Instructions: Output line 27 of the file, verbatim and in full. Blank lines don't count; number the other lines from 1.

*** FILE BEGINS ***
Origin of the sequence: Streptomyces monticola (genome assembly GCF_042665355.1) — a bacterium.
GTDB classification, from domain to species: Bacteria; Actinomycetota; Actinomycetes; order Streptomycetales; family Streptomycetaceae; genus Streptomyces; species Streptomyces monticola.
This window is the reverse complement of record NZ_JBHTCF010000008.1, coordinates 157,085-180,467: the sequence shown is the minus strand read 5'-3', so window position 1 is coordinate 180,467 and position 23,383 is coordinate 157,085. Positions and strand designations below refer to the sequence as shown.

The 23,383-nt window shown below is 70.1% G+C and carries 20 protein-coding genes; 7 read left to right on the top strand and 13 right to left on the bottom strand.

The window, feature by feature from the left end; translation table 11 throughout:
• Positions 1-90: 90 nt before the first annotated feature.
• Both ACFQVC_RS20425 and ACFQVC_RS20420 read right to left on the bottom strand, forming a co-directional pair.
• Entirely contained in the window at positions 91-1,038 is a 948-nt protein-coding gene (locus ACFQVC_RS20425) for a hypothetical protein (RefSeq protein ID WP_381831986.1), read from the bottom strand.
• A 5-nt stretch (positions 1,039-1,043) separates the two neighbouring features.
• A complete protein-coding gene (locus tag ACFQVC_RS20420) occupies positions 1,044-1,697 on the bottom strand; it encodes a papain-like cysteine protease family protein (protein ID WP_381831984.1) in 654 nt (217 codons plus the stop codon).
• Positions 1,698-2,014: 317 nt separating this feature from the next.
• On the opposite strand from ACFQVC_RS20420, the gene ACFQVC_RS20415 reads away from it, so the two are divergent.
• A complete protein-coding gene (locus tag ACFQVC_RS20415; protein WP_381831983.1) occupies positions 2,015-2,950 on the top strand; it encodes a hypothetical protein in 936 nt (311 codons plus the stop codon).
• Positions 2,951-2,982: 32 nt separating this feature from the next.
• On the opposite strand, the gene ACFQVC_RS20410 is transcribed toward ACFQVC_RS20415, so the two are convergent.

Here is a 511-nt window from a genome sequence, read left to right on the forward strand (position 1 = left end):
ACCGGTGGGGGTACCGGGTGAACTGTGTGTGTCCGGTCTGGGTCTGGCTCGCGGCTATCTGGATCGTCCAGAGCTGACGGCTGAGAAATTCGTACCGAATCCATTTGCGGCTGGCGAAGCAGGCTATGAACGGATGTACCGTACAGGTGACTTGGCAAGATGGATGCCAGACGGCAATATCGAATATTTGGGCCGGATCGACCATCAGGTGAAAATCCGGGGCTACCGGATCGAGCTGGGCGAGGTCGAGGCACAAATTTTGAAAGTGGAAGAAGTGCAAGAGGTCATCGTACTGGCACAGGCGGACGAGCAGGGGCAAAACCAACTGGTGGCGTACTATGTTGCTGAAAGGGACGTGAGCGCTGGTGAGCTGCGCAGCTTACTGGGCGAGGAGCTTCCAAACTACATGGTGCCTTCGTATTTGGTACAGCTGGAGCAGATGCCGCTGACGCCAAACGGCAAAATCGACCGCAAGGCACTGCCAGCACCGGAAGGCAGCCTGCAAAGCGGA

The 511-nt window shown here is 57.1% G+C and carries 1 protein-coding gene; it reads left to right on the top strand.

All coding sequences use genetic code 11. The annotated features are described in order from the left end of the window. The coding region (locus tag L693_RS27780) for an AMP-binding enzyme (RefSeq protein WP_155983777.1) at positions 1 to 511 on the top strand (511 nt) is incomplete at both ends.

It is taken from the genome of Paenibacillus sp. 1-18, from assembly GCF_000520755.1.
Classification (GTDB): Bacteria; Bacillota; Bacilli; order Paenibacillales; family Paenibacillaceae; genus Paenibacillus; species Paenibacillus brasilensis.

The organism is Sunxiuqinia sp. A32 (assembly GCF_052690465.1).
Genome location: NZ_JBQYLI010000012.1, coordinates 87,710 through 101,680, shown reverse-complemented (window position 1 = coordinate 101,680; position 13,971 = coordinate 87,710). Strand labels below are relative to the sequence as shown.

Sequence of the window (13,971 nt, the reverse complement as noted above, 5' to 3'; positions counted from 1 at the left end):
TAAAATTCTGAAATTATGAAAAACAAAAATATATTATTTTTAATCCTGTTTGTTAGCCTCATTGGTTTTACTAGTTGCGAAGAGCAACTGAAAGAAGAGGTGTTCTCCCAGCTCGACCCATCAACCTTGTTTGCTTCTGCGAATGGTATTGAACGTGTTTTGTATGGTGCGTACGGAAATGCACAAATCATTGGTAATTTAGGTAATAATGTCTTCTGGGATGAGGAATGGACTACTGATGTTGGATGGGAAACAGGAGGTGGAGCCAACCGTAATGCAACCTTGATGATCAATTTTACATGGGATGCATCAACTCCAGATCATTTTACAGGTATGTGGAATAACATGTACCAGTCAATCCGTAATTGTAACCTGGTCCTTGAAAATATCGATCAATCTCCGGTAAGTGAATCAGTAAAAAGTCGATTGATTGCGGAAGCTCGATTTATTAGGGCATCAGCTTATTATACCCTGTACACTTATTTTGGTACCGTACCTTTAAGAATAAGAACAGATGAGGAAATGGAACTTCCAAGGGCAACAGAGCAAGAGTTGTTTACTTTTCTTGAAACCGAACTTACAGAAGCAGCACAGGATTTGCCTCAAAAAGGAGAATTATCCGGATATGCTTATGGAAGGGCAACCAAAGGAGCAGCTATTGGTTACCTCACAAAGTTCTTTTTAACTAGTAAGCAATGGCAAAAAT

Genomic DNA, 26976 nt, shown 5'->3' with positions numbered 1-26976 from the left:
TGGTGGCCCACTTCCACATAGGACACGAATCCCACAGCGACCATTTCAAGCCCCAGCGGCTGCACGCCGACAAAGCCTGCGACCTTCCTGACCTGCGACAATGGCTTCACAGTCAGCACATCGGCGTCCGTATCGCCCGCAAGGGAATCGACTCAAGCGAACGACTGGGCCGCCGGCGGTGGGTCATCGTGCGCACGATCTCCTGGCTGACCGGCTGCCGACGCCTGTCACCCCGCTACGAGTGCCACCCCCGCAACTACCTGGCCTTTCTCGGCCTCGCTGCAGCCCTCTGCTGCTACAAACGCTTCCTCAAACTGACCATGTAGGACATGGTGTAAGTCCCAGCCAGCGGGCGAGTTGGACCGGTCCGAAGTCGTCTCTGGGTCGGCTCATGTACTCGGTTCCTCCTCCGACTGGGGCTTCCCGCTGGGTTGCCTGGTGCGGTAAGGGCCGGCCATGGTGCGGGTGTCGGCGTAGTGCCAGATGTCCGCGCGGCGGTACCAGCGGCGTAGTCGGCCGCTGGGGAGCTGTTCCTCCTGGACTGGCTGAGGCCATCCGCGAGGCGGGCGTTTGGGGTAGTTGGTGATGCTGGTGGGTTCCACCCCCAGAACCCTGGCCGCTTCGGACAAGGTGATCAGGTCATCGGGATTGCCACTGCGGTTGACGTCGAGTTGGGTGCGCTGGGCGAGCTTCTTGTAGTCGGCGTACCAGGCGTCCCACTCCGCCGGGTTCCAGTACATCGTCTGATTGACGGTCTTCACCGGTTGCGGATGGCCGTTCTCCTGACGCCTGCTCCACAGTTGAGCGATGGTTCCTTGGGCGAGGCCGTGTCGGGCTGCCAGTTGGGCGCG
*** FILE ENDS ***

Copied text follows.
TGGTGGCCCACTTCCACATAGGACACGAATCCCACAGCGACCATTTCAAGCCCCAGCGGCTGCACGCCGACAAAGCCTGCGACCTTCCTGACCTGCGACAATGGCTTCACAGTCAGCACATCGGCGTCCGTATCGCCCGCAAGGGAATCGACTCAAGCGAACGACTGGGCCGCCGGCGGTGGGTCATCGTGCGCACGATCTCCTGGCTGACCGGCTGCCGACGCCTGTCACCCCGCTACGAGTGCCACCCCCGCAACTACCTGGCCTTTCTCGGCCTCGCTGCAGCCCTCTGCTGCTACAAACGCTTCCTCAAACTGACCATGTAGGACATGGTGTAAGTCCCAGCCAGCGGGCGAGTTGGACCGGTCCGAAGTCGTCTCTGGGTCGGCTCATGTACTCGGTTCCTCCTCCGACTGGGGCTTCCCGCTGGGTTGCCTGGTGCGGTAAGGGCCGGCCATGGTGCGGGTGTCGGCGTAGTGCCAGATGTCCGCGCGGCGGTACCAGCGGCGTAGTCGGCCGCTGGGGAGCTGTTCCTCCTGGACTGGCTGAGGCCATCCGCGAGGCGGGCGTTTGGGGTAGTTGGTGATGCTGGTGGGTTCCACCCCCAGAACCCTGGCCGCTTCGGACAAGGTGATCAGGTCATCGGGATTGCCACTGCGGTTGACGTCGAGTTGGGTGCGCTGGGCGAGCTTCTTGTAGTCGGCGTACCAGGCGTCCCACTCCGCCGGGTTCCAGTACATCGTCTGATTGACGGTCTTCACCGGTTGCGGATGGCCGTTCTCCTGACGCCTGCTCCACAGTTGAGCGATGGTTCCTTGGGCGAGGCCGTGTCGGGCTGCCAGTTGGGCGCG